Tout le monde Alberta news media were busily explaining yesterday afternoon that a new session of the Alberta Legislature had commenced at last, with some fairly routine sparring between the government and the opposition as it happened.
Easy mistake to make, under the circumstances, although this appears not technically to be true, seeing as it was the fourth sitting of the first session of the 28th Legislature, and it merely resumed yesterday.
But then, this is Alberta, and that's the way we do things here. So don't bother your pretty little Canadian heads about it because, if you haven't noticed, it's coming to your part of Canada too, sooner or later.
Rather than a Speech from the Throne, in which the Lieutenant Governor reads a speech prepared by the government to outline its policies in the coming session, we had a speech to the Throne, in which the Premier made her way down to the real centre of power, rapped politely at the door for admission and meekly outlined some of the policies that her government will pursue during the all-too-brief sitting to come.
The Throne in Alberta, naturally, is not Her Majesty sitting symbolically in some fusty London palace, or even a vice-regal personage wheeled out every year or so for the occasion trailing the scent of moth balls, but the dining room of the local Chamber of Commerce, as is fit.
The media did not say whether the meal of rubber chicken was served by temporary foreign workers paid less than minimum wage, or if the 550 or so members of the Chamber on hand to hear the premier describe her "ambitious agenda" gave their approval, but here on the eastern slopes of the Rockies some things are seldom spoken of and others hardly need to be. The juicy stuff -- like the premier’s expected cabinet shuffle -- went unmentioned.
Nevertheless, despite the absence of a regimental band, the symbolism of the occasion was powerful.
As Brian Mason, leader of the New Disaffected Party put it, "There's no Throne speech but she comes and gives the Throne speech at the Chamber of Commerce and the symbolism of that could not be more clear: she is accountable to the business community, but not to the people."
To which most Albertans wonder, presumably, "What’s your point, Brian?" That is, if they noticed anything at all.
And, um, that’s about it. The session is scheduled to wrap up on Dec. 5, keeping annoying Question Periods to an absolute minimum.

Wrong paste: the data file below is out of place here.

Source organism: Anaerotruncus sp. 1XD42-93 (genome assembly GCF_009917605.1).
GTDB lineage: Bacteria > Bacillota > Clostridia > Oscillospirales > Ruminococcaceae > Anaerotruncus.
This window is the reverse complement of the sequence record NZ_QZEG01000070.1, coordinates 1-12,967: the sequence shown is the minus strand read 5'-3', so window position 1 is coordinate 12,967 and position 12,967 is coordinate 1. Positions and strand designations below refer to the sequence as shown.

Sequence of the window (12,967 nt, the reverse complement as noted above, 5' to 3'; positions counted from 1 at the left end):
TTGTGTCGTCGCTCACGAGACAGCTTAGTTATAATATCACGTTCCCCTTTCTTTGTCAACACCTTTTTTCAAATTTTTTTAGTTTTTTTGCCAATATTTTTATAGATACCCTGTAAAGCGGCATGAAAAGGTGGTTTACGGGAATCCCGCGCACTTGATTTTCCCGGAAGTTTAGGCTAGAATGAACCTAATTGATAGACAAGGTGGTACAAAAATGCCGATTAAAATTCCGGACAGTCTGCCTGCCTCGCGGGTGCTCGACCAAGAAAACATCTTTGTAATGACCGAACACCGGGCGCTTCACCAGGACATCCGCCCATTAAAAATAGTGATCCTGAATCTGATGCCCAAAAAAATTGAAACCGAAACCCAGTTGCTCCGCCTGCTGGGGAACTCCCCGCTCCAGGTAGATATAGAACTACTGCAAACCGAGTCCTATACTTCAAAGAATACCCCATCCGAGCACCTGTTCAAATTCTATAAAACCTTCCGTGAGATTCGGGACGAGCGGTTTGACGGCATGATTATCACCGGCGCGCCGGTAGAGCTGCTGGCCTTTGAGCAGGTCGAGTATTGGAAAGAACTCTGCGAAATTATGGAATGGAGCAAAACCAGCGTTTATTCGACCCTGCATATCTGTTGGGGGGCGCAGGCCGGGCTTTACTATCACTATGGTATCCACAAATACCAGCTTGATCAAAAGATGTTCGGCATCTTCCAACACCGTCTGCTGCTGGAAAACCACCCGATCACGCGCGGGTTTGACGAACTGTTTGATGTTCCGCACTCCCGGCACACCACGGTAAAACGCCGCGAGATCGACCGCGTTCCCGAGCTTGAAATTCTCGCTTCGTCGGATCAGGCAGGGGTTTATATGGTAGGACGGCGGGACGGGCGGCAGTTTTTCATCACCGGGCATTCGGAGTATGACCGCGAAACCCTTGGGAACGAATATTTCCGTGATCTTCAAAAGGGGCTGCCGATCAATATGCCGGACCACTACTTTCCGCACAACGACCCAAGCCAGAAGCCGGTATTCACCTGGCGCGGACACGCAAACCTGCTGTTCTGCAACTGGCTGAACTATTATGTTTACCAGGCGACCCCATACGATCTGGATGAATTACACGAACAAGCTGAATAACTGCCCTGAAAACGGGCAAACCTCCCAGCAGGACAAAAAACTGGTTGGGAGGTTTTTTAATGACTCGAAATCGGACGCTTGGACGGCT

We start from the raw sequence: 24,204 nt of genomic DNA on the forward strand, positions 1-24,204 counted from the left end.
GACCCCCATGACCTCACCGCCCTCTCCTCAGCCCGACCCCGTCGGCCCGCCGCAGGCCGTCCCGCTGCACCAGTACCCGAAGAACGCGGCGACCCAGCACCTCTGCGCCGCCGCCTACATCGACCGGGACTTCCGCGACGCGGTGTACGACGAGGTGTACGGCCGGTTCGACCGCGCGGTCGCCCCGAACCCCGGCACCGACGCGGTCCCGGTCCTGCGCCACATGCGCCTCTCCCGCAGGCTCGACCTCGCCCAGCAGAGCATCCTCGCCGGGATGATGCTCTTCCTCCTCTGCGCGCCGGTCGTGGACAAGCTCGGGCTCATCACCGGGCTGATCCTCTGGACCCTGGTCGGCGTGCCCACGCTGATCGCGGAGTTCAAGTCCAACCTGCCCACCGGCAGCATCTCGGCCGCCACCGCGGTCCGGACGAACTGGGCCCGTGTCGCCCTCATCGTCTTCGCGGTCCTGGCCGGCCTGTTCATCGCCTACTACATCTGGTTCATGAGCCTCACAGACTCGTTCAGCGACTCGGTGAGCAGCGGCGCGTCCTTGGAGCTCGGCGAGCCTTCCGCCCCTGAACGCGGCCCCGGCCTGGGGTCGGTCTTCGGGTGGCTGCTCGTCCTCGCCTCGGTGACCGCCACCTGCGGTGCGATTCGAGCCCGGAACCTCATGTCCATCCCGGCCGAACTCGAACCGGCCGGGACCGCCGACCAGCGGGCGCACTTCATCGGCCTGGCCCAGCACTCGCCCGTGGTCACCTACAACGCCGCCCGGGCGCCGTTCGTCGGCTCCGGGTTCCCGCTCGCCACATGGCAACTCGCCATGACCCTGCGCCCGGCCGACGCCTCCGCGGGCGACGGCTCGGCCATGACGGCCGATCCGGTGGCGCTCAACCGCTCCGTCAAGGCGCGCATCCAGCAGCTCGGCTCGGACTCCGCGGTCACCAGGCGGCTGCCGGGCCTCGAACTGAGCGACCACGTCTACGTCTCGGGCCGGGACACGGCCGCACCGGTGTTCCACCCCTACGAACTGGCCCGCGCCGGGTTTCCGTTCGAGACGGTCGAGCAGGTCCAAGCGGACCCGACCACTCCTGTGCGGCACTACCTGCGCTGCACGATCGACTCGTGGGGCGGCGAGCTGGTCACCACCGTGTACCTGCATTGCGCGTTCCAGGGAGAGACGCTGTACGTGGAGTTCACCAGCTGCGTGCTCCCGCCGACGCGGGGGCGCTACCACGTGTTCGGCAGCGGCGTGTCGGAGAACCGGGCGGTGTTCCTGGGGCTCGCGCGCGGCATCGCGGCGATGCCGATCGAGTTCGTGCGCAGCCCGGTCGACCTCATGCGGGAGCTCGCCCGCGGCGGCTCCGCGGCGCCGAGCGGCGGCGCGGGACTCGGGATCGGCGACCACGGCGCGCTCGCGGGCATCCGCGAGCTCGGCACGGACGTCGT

The only news of substance yesterday was that the Alberta Legislature is now the regular workplace of a dog for the first time since the election of…
Never mind who I had in mind. This time it's a real dog, and for the first time, too, in any legislative assembly in Canada, so they say.
However, alert readers will be surprised to note that the small white dog in question, named Quill, is not a member of the government backbenches but holds a job with considerably more responsibility, to wit, alerting Wildrose Health Critic Heather Forsyth if the fire alarms go off.
Some Honourable Members: Arf! Arf!
This post also appears on David Climenhaga's blog, Alberta Diary.
Thank you for reading this story…
More people are reading rabble.ca than ever and unlike many news organizations, we have never put up a paywall – at rabble we’ve always believed in making our reporting and analysis free to all, while striving to make it sustainable as well. Media isn’t free to produce. rabble’s total budget is likely less than what big corporate media spend on photocopying (we kid you not!) and we do not have any major foundation, sponsor or angel investor. Our main supporters are people and organizations -- like you. This is why we need your help. You are what keep us sustainable.
rabble.ca has staked its existence on you. We live or die on community support -- your support! We get hundreds of thousands of visitors and we believe in them. We believe in you. We believe people will put in what they can for the greater good. We call that sustainable.
So what is the easy answer for us? Depend on a community of visitors who care passionately about media that amplifies the voices of people struggling for change and justice. It really is that simple. When the people who visit rabble care enough to contribute a bit then it works for everyone.
And so we’re asking you if you could make a donation, right now, to help us carry forward on our mission. Make a donation today.